Transaction records in the blockchain show that bitcoins mined during the earliest days of Bitcoin have been transacted during the past year – after remaining ‘dormant,’ for the most part untouched, since being mined between 2009-2011.
The bulk of these 67,000 coins (worth $67mil) were transacted during the months surrounding the Bitcoin all-time-high price in November 2013. Speculation has been brewing as to the reasons why these previously ‘dead’ bitcoins have moved, and, also, who the owners may have been – some saying that there may have been spends by Satoshi himself.
Earliest Coins, Earliest Blocks, Who Is That?
Research conducted (and published on Let’s Talk Bitcoin) by John Ratcliff has established, beyond doubt, that these earliest bitcoins, mined between January 2009 and December 2011 had begun being spent in August 2013. Ratcliff had conducted a forensic analysis of the blockchain, the results of which are shared below, and combined his findings with information pieced together from bread crumb trails left in forums posts during 2009-2010 by some of the earliest Bitcoin adopters, including Satoshi himself.
The summarized findings outlined below presents the blockchain evidence pertaining to the original coinbase transactions, their spend amounts and dates of expenditure, as well as clarification of the identity of the parties. In order to stem the flow of wild speculation, some credible reasons as to the “Why?” of this activity are also provided.
The first Bitcoin block was mined, by Satoshi, on 3 January 2009:
And then he mined the second block on 9 January 2009:
From this date onward Satoshi’s client began mining in earnest, running several concurrent mining threads, presumably with the objective of sustaining the early Bitcoin network for more and more people to join by adding their own Bitcoin mining clients. Others did join, as this Tweet from Hal Finney attests:
Hal Finney via Twitter:
— halfin (@halfin) January 11, 2009
Based on research conducted by Sergio Lerner and Taras, we are able to distinguish blocks mined by Satoshi’s client from those mined by other early miners. Sergio Lerner identified the extraNonce footprint left by Satoshi’s client in the blocks it mined. They are characterized by a strict increment of 1 in each series of successive blocks:
Blocks not mined by Satoshi can, therefore, also be identified and for some of these documentary evidence of the mining party exists, such as block 78, the coinbase of which, Hal Finney (see Tweet above), had committed to a paperwallet. Taras’s research has gone a long way to identifying some of the earliest miners and interested readers can read more in his BitcoinTalk forum post. His findings point to a small group of about six individuals (including Satoshi and Hal Finney) who were actively mining Bitcoin blocks during January and February 2009.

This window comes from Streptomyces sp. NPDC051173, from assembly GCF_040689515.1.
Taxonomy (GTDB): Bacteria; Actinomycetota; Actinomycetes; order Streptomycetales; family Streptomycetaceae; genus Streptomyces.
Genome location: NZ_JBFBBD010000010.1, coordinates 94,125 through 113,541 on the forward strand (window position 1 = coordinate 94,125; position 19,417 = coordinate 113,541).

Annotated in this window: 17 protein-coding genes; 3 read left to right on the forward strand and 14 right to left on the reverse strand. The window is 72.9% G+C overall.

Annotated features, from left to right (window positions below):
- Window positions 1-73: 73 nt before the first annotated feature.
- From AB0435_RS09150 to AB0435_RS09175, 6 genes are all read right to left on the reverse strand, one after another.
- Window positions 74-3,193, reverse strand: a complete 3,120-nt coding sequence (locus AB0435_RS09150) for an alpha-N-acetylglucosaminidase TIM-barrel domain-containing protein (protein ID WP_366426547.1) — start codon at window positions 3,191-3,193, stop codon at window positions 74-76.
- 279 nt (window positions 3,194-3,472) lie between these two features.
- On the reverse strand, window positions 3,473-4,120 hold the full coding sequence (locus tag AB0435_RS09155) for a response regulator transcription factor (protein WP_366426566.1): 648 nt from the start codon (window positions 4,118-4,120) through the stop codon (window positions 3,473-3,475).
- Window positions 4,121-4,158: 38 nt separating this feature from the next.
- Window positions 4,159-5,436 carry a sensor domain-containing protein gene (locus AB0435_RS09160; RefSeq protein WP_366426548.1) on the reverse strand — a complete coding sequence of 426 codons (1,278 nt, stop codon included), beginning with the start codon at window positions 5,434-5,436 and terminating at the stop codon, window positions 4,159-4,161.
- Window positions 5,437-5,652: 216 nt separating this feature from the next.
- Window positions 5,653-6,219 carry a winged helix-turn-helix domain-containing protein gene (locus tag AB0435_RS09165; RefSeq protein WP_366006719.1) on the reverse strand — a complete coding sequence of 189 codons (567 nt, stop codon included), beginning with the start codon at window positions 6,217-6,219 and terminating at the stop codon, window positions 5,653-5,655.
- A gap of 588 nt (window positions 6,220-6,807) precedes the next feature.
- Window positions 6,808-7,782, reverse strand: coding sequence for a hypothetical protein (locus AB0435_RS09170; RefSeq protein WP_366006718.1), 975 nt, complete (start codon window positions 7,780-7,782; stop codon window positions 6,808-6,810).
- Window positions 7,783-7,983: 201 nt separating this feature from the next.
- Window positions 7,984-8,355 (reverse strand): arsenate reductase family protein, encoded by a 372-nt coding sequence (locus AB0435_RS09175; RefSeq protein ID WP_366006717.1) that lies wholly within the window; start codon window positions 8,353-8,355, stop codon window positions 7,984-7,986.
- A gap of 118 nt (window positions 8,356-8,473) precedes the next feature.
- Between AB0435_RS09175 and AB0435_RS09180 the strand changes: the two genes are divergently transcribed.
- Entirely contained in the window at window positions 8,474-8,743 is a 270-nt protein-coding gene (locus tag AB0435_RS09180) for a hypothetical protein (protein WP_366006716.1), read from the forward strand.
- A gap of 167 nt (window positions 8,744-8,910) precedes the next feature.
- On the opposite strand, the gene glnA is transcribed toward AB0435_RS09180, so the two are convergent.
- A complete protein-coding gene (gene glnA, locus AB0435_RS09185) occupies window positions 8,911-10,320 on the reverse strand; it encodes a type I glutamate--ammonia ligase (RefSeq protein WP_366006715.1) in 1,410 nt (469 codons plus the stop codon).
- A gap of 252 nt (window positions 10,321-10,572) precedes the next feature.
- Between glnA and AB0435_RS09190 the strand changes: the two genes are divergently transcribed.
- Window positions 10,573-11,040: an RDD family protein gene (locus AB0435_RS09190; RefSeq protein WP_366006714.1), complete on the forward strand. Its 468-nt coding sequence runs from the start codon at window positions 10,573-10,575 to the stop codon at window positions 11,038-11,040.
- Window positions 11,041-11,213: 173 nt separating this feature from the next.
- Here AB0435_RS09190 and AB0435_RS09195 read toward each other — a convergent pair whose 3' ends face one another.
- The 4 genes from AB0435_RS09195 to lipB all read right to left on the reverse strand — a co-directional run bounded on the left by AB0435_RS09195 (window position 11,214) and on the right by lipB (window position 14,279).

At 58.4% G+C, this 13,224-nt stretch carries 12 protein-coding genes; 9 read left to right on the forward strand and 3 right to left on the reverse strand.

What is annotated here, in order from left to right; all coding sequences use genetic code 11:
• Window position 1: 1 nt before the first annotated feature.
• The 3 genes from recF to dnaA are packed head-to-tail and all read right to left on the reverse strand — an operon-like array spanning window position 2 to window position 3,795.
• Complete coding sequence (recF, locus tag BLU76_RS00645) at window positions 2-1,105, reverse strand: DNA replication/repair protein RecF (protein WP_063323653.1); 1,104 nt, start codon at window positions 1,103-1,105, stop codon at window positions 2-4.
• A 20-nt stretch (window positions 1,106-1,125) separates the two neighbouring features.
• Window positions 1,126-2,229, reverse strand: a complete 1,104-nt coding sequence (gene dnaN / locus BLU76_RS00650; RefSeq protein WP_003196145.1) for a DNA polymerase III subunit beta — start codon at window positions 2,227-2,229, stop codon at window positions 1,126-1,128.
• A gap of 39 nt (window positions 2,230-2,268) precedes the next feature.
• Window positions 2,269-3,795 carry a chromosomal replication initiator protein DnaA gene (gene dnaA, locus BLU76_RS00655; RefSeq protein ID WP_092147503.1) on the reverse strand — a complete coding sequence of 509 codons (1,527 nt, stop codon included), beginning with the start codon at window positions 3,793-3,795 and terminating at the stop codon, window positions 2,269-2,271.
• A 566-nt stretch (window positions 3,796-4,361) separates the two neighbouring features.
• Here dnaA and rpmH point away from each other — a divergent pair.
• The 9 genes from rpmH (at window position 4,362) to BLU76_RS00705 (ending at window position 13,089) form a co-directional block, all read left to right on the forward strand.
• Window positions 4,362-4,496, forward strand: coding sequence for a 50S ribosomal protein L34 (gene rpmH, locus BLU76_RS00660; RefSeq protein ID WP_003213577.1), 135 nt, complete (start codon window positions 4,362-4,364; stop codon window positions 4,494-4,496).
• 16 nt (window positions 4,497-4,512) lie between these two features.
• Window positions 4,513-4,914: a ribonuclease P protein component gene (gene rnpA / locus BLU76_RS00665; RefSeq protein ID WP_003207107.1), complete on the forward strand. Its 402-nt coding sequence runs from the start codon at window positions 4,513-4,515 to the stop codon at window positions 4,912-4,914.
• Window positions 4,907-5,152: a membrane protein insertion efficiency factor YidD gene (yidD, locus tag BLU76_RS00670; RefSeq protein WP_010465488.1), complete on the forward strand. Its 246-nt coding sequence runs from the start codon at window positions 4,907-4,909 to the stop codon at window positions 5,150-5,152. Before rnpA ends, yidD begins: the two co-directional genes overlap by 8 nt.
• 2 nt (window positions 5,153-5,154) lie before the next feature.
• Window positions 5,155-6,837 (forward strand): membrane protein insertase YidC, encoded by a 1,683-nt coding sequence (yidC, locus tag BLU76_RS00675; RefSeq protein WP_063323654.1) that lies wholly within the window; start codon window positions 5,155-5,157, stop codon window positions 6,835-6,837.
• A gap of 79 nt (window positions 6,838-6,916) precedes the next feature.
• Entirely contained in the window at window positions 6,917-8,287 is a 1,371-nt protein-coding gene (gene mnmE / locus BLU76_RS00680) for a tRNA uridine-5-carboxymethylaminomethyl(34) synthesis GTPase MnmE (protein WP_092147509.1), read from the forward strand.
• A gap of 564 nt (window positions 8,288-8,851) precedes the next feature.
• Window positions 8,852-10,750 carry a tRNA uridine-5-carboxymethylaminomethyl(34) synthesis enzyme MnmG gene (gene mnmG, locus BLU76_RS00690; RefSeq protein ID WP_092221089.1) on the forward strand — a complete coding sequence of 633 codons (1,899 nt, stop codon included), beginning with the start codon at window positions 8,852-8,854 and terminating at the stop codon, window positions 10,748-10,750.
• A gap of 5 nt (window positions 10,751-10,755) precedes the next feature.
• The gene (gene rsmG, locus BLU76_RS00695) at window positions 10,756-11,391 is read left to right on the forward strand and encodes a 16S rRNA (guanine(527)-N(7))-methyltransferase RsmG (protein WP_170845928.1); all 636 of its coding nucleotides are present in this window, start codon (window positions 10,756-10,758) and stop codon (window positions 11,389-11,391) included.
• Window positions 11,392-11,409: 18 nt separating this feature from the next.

All Chips Down
John Ratcliff discovered that the coinbase rewards (50 BTC) of a series of blocks dating from this early period had been spent during the past year.
For example, the following four coinbase rewards were obtained for blocks mined on 30 January, 4 February, 6 February and 7 February 2009:
and they were all spent within minutes of one another on 6 February 2014 when Bitcoin price decisively dropped below $800 (and stayed below, since).
Conspiracy or Not a Conspiracy, or…
In the language of Bitcoin ‘spend’ does not translate directly to ‘buy something’, nor does it specifically imply ‘sell.’ Remember, that Bitcoin transactions involve the transfer of unspent outputs, so even the action of sending bitcoins from one of your wallets to an address in another of your wallets, is referred to (and recorded in the blockchain) as a spend.
Neither John Ratcliff nor this author believes that the movement, after years of dormancy, necessarily implies collusion or a decision to ‘cash-out’ by these early adopters. What is of significance, instead, is that we now have proof that the addresses relating to the earliest Bitcoin mining rewards – assumed ‘dead’ coins for a long time – have, in fact, been controlled by people, and that they exercised that control during the past year.